Thursday, March 24, 2016
A Revolutionary Idea
I moved out of home into the dorms (at the school my Dad taught at) in 10th grade. I’ve largely lived away from home since then. For over 20 years I’ve lived alone --- not counting furry folks (non-human.) More recently I’ve been happily adjusting to life with a partner, including sharing space (at least the times we’re on the same coast). Being on my own is great, but being with my soul mate is fantastic. It’s a great melding that creates interdependence, not one of us being either independent or dependent totally. It got me to wondering if that’s a model that could work in politics as well?
There has been some hyperventilating in social media, the press and indeed the public at large at the idea of a President Donald J. Trump. One town in Canada set up a website encouraging Americans to come to Cape Breton if Trump wins. The site has gotten millions of hits. That’s definitely the “leave home and don’t look back” model.
Moving away isn’t always possible. Moving home sometimes is. The Huffington Post reports that nearly 1 in 3 millennials (18-31) live at home because of declining employment, rising college costs and declines in marriage. That’s 21.6 million people who have found it made more sense to live at home with their parents than forge out on their own. It doesn’t work for everybody or every generation.
Last week hundreds of people celebrated the 240th anniversary of Evacuation Day. The holiday commemorates the withdrawal of British forces from Boston on March 17, 1776 at the start of the Revolutionary War. That was the one where the thirteen colonies declared their independence from Great Britain. It took until 1783 for the war to end and America’s sovereignty to be recognized.
Independence built this country not just as an idea but as a way of existing. Maybe it’s time to rethink that whole idea. Maybe it’s time to come under Her Majesty’s umbrella once again.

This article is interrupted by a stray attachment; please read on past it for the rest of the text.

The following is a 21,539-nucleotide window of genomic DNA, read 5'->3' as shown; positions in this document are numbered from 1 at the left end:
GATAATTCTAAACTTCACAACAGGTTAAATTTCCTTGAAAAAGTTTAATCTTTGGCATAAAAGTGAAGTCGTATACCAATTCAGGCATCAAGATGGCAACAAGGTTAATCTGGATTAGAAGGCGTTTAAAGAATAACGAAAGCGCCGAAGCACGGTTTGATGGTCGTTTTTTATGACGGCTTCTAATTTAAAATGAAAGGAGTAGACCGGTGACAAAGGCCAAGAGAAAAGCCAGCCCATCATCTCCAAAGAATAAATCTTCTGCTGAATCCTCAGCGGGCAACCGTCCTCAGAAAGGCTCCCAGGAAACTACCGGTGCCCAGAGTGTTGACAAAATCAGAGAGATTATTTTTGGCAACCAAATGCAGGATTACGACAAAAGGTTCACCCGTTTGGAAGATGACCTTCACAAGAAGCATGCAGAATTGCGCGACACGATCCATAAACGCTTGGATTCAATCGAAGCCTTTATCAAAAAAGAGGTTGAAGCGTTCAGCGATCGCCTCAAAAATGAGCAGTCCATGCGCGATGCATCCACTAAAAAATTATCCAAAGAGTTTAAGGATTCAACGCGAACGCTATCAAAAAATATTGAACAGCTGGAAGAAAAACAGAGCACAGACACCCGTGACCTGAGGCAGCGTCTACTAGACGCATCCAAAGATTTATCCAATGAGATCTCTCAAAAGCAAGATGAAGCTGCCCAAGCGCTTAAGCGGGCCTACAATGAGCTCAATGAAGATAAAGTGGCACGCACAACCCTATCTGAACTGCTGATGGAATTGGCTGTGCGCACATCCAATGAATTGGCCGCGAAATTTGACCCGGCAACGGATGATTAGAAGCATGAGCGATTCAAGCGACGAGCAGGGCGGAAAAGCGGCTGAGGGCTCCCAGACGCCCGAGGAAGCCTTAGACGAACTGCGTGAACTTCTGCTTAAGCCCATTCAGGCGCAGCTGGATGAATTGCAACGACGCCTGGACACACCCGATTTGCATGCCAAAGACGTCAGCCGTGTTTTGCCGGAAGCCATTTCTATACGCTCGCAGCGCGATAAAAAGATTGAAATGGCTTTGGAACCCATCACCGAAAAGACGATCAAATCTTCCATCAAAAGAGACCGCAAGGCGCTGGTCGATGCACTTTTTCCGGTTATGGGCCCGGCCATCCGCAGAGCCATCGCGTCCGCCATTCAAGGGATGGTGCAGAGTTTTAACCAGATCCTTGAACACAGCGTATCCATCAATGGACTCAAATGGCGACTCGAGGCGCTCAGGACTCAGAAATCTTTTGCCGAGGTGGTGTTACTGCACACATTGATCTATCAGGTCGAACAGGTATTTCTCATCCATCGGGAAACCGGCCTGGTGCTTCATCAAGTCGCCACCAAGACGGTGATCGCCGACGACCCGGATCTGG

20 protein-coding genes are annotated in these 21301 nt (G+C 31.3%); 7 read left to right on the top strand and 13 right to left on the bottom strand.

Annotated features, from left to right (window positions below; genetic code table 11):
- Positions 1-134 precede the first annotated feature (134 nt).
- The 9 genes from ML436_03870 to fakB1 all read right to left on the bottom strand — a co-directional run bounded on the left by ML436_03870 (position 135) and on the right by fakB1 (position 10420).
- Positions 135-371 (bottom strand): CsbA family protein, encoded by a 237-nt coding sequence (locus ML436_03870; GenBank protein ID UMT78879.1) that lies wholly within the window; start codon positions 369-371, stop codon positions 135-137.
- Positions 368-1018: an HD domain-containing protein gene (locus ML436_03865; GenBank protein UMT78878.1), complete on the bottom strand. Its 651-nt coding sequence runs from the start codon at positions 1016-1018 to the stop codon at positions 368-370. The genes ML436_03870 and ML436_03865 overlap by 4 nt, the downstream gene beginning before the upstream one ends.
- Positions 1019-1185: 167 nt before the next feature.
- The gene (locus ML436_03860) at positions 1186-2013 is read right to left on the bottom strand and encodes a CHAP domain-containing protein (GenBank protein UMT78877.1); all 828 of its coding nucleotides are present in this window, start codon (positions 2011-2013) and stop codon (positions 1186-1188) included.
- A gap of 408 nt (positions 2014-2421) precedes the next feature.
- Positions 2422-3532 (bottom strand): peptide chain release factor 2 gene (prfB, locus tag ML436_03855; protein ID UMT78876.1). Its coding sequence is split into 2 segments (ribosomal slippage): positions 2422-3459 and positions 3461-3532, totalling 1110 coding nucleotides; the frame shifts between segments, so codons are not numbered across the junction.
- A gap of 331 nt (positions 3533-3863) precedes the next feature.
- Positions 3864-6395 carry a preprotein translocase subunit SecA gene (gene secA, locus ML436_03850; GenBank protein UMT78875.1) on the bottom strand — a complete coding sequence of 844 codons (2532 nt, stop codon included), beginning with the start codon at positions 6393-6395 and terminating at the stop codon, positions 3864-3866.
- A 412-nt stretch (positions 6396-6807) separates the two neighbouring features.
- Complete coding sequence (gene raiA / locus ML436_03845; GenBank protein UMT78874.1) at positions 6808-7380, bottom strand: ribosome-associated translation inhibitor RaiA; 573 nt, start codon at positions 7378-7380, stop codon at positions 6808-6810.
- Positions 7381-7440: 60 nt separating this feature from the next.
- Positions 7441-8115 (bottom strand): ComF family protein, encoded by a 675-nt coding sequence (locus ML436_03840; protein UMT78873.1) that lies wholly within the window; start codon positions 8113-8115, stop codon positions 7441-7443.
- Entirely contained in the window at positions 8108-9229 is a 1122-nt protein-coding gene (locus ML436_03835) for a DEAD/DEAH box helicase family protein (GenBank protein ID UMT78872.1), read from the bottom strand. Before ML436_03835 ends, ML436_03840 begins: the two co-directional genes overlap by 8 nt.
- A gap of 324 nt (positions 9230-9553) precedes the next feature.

America has its fair share of anglophiles – people who adore the Mother Country. Part of that is the monarchy. The New York Times ran a story “Why Do Americans Love the British Royal Family?” The summation states: “Part of this enduring obsession, surely, has to do with curiosity about the path not taken, the what-ifs and might-have-beens. But it also reflects the perseverance of an older emotional and highly ceremonial bond between the monarch and his or her subjects, a bond that applied even to those colonists who settled on lands far removed from Hampton Court and Kew Palaces. In 1776, Americans may have been fed up with royal politics, but most were anything but tired of royal pomp and circumstance.”
Of course the English don’t want America. They don’t seem to even want to be part of the European Union that they originally joined in 1973. There’s a referendum scheduled for June 23, 2016 and the battle is fierce as to whether to stay in or go solo. Polls shows the public nearly evenly split.
It’s like the millennial who moves back home only to have their parents looking at going off to the seashore by themselves.
Having the US return to her British roots is an amusing concept but not based in any real personal or political desire to see it happen. Instead it represents a metaphor that reflects my own living situation: it’s time for more interdependence and not just being independent or dependent. In other words: can’t we figure out our differences in a productive way? That’s not a great sound-byte in today’s political discourse, but it’s a good policy and approach. Revolutionary indeed.